Godzilla Unleashed is the latest in a string of Godzilla games from developer Pipeworks, the same folks that brought us Rampage Total Destruction, another giant-monsters-smash-everything game that is squarely targeted at the Kaiju-loving crowd.
The previous Godzilla on the Gamecube, Godzilla Destroy All Monsters Melee, felt a little bare bones like a cartridge game: just a basic menu for choosing monsters and areas to fight in. Godzilla Unleashed has a much more polished appearance, a story and a training mode. The latter is necessary because the controls are rather involved, using gestures combined with button presses to execute various attacks.
At its heart it's a fighting game with enormous monsters. The Gamecube game had a "story mode" that consisted of a progressive string of one-on-one monster battles -- not really much of a story at all. Godzilla Unleashed has an actual story: Crystals are crashing to Earth at the same time as an alien invasion is taking place. Monsters belonging to several factions have been drawn to sites where they appear and wreak their awful destruction: some are working for the aliens, some are interested in the power of the crystals and others are trying to destroy the crystals to SAVE THE EARTH!
Initially you have a choice of three monsters to control; eventually you will have more to choose from by purchasing them with points earned in the different missions by destroying property and defeating other monsters. Stages take place in different cities and you'll often have two or more cities to choose from. Your goal in each city is to destroy the active crystals or take out enemy monsters with the occasional boss fight against a whacked-out GDF general, alien mothership or overloaded King Ghidorah to spice things up. Depending on your faction and that of the other monsters on the scene you may find that other monsters are more concerned with fighting each other or destroying buildings than whatever you're doing. Going after crystals is sure to attract someone's attention; especially if in the course of doing this your overload metre peaks which causes your monster to grow larger and break out in a molten lava rash of destruction. Certain crystals grant single-use crystal powers with temporary offensive or defensive uses, though which ones you can earn is limited by the faction you belong to. If no win conditions are achieved within the time limit the stage ends and you go to the next day/mission. If your monster is defeated you are given a couple of opportunities to replay the mission. Completing missions is not essential to progressing through the game, though you will be denied seeing the ending unless you defeat the evil entity behind all the space crystal business in the final stage. There are frequent cut scenes that advance the plot consisting of voiced dialogue against static hand-drawn images which is of acceptable quality and appropriately cheesy. Before starting each day/mission your goals are outlined, but if you didn't pay attention to that you can review objectives by pressing the + button during play.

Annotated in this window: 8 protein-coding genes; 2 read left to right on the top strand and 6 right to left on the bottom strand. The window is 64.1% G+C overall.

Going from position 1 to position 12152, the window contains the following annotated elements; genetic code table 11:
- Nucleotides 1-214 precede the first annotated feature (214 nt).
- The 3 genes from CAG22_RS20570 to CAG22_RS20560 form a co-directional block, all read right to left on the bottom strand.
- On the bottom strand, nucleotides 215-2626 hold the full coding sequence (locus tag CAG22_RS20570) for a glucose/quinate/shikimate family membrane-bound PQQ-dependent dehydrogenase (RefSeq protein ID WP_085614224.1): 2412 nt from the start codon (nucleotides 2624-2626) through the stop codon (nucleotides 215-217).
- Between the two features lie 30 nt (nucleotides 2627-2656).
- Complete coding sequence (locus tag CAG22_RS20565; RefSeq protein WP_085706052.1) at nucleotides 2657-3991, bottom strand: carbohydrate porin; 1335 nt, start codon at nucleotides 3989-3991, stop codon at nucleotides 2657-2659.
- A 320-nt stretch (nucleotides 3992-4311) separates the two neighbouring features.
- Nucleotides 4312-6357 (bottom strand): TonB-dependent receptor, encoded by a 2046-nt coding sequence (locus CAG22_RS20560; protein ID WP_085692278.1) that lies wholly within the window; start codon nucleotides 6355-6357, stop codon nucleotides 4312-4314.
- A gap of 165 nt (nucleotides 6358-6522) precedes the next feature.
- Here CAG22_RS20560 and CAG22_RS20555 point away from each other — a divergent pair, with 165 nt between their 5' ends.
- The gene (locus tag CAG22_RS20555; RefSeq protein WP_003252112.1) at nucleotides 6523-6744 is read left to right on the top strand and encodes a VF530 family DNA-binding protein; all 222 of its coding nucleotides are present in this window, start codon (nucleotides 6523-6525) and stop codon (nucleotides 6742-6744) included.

The biggest flaw in the game is the controls. After cutting their teeth on Rampage Total Destruction, you'd think that Pipeworks would have learned their lesson about trying to do too many things with Remote gestures, but that's not the case. Pressing A or B will perform basic punches and kicks which can be chained, but the only way to knock a monster out of commission is to use directional shakes of the Remote followed by a press of A or B. There is some logic to this: the Remote is exclusively for attack and the Nunchuk largely for movement, but a stick+button alternative would have been appreciated. Using a Nunchuk shake for jump is fine, but the problem with using gestures for attacks is that they're not fine-tuned enough so you'll often get a false register in the opposite direction from the one in which you're actually waving the Remote. This isn't a disaster that will stop you from enjoying the game, but it shows a little more polish was needed or possibly the use of gestures should have been dialled back a bit. Having said that, many of the special fierce attacks (hold A+B and wave the Remote) are the same regardless of the direction chosen and usually the only consequence of the wrong gesture being detected in a normal attack is executing an overhead smash instead of an uppercut.